The impact of COVID-19 colored the Indonesian economy faster than expected, said the government officials - Photo by Finance Ministry Office

JAKARTA (TheInsiderStories) – The impact of COVID-19 colored the Indonesian economy faster than expected, said the government officials. Today, Statistic Indonesia has reported that the Southeast largest economy only growth 2.97 percent of gross domestic product (GDP) in the first quarter (1Q) of 2020.

To prevent the further impact of the virus to the economy, said head of the fiscal policy body at the ministry of finance, Febrio Nathan Kacaribu, the government will prepare various scenarios. He stated, “Every new data will be used for updating the government’ assessment of real and social economic conditions. The aim to formulate anticipatory steps quick and precise.”

According to him, the sharp decline in consumption in the 1Q of 2020, strengthen the urgency to accelerates the distribution of social assistance in the second quarter. From the production side, he explained, the national economic recovery program for micro, medium and small enterprises (MSMEs) is very much critical and needs to be implemented as soon as possible.

“With pads on both side, the government hopes to ease the pressure on households and perpetrator businesses, especially ultra micro and SMEs,” he noted.

Kacaribu revealed, Indonesia’ slowing economic growth is mainly caused of public consumption, which has slipped to 2.84 percent, and investment only grew 1.70 percent. The government consumption, he said, still grew by 3.74 percent, exports grew by 0.24 percent but import contraction -2.19 percent.

He noted, the growth in net exports was supported by positive growth in non-oil and gas. But, export performance was restrained by a decline in the number of tourist arrivals, that were the source of foreign exchange revenues.

On the other hand, imports contracted with negative growth in raw materials and auxiliary materials (-2.8 percent) and goods (-13.1 percent). Each, contributing 75.8 percent and 15.0 percent of total imports. Although this does contribute to the trade surplus of US$2.61 billion.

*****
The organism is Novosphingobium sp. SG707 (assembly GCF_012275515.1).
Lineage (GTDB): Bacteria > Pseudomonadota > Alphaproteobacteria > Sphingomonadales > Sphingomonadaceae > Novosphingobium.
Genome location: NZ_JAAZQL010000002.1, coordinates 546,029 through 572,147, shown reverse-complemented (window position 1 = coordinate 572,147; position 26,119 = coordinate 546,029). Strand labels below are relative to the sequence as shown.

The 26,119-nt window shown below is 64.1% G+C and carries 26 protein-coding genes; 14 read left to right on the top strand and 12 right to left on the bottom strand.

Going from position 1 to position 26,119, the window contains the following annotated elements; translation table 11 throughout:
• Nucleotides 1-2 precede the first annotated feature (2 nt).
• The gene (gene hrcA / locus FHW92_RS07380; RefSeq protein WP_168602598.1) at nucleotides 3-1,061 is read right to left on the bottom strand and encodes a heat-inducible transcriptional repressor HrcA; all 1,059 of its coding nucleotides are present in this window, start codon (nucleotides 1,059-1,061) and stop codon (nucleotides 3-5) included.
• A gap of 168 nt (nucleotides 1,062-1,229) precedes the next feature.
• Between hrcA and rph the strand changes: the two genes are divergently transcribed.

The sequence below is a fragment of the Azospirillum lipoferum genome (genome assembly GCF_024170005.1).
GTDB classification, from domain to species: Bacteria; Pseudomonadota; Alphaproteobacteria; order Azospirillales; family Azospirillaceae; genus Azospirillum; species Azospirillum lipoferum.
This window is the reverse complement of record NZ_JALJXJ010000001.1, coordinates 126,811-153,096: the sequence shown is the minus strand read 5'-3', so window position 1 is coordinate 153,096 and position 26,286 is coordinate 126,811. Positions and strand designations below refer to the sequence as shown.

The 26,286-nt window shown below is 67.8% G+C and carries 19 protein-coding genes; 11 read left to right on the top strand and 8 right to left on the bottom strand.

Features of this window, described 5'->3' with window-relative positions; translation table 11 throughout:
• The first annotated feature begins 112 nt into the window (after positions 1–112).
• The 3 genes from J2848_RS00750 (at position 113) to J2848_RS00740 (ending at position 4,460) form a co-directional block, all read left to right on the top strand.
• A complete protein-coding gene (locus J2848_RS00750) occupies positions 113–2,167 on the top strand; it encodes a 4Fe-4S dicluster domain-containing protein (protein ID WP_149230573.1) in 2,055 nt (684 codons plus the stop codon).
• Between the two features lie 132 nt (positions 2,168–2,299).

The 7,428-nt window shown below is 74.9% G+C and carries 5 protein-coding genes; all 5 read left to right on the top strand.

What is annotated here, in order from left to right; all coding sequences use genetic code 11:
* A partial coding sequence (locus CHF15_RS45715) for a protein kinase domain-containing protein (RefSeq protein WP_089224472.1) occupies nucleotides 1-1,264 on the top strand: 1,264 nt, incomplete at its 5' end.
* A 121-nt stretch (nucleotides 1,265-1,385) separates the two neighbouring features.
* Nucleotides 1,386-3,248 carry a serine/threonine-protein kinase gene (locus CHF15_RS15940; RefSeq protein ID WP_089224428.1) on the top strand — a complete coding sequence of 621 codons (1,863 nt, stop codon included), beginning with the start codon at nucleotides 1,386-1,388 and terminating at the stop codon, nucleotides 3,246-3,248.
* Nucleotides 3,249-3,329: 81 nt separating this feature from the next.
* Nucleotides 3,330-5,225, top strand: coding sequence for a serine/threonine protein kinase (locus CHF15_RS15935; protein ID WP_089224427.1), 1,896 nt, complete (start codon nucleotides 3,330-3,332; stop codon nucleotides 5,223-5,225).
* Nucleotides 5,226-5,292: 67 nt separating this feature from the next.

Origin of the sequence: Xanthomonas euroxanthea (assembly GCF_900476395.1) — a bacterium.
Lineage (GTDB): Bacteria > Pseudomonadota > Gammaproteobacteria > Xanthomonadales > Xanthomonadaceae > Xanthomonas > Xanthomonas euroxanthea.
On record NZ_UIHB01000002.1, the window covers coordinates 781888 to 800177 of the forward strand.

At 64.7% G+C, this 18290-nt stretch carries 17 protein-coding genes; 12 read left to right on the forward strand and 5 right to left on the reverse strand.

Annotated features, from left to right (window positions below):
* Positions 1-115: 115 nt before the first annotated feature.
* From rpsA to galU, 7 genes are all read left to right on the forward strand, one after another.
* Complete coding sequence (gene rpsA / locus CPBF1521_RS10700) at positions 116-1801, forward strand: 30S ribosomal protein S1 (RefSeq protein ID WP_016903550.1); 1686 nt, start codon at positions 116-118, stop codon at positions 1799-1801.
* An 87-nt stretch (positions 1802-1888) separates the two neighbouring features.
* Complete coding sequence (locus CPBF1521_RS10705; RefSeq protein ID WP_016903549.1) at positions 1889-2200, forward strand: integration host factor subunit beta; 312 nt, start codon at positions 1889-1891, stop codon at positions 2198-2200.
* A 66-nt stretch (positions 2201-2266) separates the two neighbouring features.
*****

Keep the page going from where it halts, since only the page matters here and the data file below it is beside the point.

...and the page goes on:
Kacaribu conveyed, the weakening imports negatively impacted the activity on the production side, especially in the manufacturing sectors. Almost all sectors showed a decline, except for the sector high-growth information and communication 9.81 percent.

The manufacturing industry grew at 2.06 percent has slowing down the manufacturing Purchasing Managers’ Index indicator which recorded the lowest decline in April 2020 (27.5). Trade growth slowed to 1.60 percent, construction 2.90 percent, and agriculture 0.02 percent.

Decline in global commodity prices including coal and crude palm oil also causing the mining and quarrying sector grow by only 0.43 percent. Logistics services at the port also declined along with the transportation and warehousing sector (1.27 percent). Then, accommodation, food and beverages (1.95 percent).

Recently, the International Monetary Fund (IMF) has warned that Indonesia’s economic growth was only 0.5 percent in the year due to the impact of COVID-19, the lowest level since 1998. But, finance minister, Sri Mulyani Indrawati is optimistic that Indonesia’ economic growth this year will still reached 2.3 percent of GDP.

“We and BI (Bank Indonesia) estimate economic growth this year could be in the range of -0.4 to 2.3 percent because household consumption is only 1.6 – 3.2 percent, investment is expected to fall from 6 percent can be negative, exports also expected to be negative because imports have increased, “he told the media through a video conference on April 1.

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